Non-essential business owners organizing march to reopen

Closed, non-essential businesses will not survive past September, small business advocate and Caribbean management and marketing consultant Mark Turnquest told Guardian Business yesterday, adding that he is spearheading a march to advocate for the reopening of businesses that have been ordered to remain closed by the competent authority because of COVID-19.

Turnquest said the commissioner of police has acknowledged receipt of his request for 100 business owners to march from Arawak Cay to Parliament Square.

According to Turnquest, the constant and “haphazard” opening and closing of businesses has caused many owners to lose a lot of money – him included.

“When August came and after we paid our rent, all of us were shut down for three weeks,” said Turnquest. “All of that money has gone in the garbage.”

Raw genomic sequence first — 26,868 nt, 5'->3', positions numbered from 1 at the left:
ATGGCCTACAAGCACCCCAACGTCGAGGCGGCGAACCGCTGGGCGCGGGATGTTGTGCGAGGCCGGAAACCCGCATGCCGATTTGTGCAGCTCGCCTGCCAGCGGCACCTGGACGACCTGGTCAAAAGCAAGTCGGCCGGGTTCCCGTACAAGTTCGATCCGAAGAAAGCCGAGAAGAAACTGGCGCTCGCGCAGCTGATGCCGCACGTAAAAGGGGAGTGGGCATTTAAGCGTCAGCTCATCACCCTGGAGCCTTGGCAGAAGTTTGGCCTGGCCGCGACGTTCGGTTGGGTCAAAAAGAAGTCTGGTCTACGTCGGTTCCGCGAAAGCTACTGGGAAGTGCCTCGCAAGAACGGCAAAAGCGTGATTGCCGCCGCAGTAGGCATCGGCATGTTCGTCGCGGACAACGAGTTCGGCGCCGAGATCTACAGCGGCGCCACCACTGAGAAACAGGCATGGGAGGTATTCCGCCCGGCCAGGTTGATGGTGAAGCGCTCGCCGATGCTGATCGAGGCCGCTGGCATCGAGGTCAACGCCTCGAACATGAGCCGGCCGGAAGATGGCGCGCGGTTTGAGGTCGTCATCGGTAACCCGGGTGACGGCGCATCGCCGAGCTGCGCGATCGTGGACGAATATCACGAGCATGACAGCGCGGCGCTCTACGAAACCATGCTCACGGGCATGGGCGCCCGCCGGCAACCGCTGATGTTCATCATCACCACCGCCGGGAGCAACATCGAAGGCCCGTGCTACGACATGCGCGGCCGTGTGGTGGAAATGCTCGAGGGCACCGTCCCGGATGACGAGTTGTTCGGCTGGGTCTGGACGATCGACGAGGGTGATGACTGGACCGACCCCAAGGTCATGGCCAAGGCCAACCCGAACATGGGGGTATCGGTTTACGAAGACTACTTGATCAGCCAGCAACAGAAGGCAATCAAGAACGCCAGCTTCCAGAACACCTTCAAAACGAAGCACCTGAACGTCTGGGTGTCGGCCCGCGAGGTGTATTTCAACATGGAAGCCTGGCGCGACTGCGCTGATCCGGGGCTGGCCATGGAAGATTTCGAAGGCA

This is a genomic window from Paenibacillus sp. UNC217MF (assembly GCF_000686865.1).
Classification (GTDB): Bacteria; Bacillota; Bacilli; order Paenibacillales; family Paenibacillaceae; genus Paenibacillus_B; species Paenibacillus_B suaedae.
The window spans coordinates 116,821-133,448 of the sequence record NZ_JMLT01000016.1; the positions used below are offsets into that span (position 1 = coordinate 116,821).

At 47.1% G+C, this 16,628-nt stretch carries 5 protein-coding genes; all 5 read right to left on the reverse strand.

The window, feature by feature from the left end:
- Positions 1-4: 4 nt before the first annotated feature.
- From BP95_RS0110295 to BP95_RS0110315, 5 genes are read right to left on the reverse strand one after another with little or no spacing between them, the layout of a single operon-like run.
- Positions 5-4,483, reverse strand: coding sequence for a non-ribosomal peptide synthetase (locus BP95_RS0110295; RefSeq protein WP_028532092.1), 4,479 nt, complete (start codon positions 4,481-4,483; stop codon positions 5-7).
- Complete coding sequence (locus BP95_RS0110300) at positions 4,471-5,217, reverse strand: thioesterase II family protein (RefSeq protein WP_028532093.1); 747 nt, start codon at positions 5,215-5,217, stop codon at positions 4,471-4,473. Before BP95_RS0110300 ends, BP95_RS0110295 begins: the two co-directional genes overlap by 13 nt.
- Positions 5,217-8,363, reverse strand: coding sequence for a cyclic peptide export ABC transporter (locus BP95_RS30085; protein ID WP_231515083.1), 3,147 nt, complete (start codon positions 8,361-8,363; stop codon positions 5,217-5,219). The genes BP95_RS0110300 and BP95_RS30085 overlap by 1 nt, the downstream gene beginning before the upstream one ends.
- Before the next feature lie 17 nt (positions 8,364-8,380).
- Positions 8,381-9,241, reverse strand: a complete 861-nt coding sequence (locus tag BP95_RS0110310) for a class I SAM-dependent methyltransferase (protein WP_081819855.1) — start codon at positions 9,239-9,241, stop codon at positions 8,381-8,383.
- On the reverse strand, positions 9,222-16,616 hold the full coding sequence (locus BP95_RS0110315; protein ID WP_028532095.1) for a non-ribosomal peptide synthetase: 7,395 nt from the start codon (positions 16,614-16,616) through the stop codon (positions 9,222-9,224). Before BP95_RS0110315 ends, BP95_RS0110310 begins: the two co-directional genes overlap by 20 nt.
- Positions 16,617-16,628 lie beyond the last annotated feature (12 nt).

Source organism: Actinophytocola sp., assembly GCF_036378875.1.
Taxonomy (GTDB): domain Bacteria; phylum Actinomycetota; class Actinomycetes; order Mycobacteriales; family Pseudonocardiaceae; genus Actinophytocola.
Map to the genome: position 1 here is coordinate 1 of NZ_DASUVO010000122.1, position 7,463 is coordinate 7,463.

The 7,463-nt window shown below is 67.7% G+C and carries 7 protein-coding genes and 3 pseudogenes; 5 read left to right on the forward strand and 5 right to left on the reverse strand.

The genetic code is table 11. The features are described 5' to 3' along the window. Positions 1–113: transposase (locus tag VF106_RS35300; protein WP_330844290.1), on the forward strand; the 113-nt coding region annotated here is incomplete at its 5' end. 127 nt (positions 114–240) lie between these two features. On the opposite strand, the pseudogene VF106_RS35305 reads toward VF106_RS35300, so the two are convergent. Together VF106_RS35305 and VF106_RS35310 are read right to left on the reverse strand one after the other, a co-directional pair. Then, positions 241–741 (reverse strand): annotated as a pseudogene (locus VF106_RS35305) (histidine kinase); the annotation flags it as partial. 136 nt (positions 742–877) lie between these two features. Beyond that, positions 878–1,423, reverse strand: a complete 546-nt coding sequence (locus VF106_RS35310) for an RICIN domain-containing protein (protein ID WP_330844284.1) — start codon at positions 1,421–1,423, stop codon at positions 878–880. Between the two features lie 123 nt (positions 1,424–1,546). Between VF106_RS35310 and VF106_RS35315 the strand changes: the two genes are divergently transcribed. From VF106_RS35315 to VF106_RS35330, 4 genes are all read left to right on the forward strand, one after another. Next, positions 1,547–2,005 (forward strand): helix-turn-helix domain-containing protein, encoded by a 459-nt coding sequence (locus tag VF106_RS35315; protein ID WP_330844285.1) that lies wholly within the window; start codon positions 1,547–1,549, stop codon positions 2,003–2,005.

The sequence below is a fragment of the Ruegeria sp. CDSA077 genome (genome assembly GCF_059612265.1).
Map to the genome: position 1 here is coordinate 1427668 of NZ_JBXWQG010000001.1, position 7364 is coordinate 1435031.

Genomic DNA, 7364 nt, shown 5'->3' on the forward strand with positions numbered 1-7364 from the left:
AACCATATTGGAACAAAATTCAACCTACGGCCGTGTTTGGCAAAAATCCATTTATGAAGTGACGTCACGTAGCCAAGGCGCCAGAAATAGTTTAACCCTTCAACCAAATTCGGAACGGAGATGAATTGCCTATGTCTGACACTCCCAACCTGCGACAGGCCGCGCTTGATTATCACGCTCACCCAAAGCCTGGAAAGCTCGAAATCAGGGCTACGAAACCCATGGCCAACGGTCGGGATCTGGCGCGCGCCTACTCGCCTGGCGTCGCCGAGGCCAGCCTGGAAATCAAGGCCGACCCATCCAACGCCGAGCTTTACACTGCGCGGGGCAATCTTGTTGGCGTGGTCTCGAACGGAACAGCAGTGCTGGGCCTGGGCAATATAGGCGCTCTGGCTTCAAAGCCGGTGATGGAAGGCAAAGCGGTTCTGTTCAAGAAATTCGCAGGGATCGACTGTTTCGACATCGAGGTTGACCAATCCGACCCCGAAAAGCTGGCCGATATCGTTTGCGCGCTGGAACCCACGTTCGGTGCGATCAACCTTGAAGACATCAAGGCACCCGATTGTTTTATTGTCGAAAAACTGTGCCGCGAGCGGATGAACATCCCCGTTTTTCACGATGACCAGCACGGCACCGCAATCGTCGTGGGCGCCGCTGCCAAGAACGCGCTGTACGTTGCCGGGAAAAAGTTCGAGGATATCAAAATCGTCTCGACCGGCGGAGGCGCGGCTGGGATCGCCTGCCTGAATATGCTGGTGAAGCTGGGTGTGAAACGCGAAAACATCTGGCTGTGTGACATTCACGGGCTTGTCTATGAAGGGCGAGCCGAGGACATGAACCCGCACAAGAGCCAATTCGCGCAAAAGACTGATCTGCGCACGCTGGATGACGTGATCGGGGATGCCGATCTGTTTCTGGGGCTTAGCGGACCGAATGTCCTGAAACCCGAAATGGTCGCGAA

He said 75 percent of his business associates have brick and mortar operations.

Turnquest said the march will be focused, disciplined and is designed to emphasize to the competent authority and the Economic Recovery Committee (ERC) that non-essential businesses cannot remain closed beyond September.

He said when the ERC finally presents its comprehensive plan for the country, it could already be too late for some businesses.

“I don’t know who he’s (the competent authority) listening to, but 90 percent of us are at the crossroads…either you’re in business or you’re out of business,” Turnquest said.

“What we want to do is to bring a face to these non-essential business owners who they don’t check for. So, the march is geared towards bringing the faces of 100 business owners who they never talk to, who they never check for.”

Tunquest said the march will involve 100 business owners who will wear face masks and remain socially distant during their walk to Parliament, where they will present a policy statement and a plan for reopening the country.

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Chester Robards

Chester Robards rejoined The Nassau Guardian in November 2017 as a senior business reporter. He has covered myriad topics and events for The Nassau Guardian. Education: Florida International University, BS in Journalism

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